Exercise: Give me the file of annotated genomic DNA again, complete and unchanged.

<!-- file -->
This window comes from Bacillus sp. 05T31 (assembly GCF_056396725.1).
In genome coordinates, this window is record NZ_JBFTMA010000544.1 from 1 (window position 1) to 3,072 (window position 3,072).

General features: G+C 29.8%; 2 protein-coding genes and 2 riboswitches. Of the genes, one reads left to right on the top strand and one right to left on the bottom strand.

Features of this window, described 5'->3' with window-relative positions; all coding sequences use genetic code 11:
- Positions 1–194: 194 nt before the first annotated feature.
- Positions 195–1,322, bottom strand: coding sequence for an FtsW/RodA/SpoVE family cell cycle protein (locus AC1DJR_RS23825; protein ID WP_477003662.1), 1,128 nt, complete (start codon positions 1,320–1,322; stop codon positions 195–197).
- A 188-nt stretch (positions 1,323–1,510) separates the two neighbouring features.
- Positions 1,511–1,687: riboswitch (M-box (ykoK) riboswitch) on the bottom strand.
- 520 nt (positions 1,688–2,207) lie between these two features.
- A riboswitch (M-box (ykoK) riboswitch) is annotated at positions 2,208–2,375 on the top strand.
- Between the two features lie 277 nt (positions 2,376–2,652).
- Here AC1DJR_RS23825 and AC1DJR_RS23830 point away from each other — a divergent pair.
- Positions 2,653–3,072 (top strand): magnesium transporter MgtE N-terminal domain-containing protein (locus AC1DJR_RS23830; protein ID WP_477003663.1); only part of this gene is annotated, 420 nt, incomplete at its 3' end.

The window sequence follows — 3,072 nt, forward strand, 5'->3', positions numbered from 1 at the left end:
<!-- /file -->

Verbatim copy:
This window comes from Bacillus sp. 05T31 (assembly GCF_056396725.1).
In genome coordinates, this window is record NZ_JBFTMA010000544.1 from 1 (window position 1) to 3,072 (window position 3,072).

General features: G+C 29.8%; 2 protein-coding genes and 2 riboswitches. Of the genes, one reads left to right on the top strand and one right to left on the bottom strand.

Features of this window, described 5'->3' with window-relative positions; all coding sequences use genetic code 11:
- Positions 1–194: 194 nt before the first annotated feature.
- Positions 195–1,322, bottom strand: coding sequence for an FtsW/RodA/SpoVE family cell cycle protein (locus AC1DJR_RS23825; protein ID WP_477003662.1), 1,128 nt, complete (start codon positions 1,320–1,322; stop codon positions 195–197).
- A 188-nt stretch (positions 1,323–1,510) separates the two neighbouring features.
- Positions 1,511–1,687: riboswitch (M-box (ykoK) riboswitch) on the bottom strand.
- 520 nt (positions 1,688–2,207) lie between these two features.
- A riboswitch (M-box (ykoK) riboswitch) is annotated at positions 2,208–2,375 on the top strand.
- Between the two features lie 277 nt (positions 2,376–2,652).
- Here AC1DJR_RS23825 and AC1DJR_RS23830 point away from each other — a divergent pair.
- Positions 2,653–3,072 (top strand): magnesium transporter MgtE N-terminal domain-containing protein (locus AC1DJR_RS23830; protein ID WP_477003663.1); only part of this gene is annotated, 420 nt, incomplete at its 3' end.

The window sequence follows — 3,072 nt, forward strand, 5'->3', positions numbered from 1 at the left end: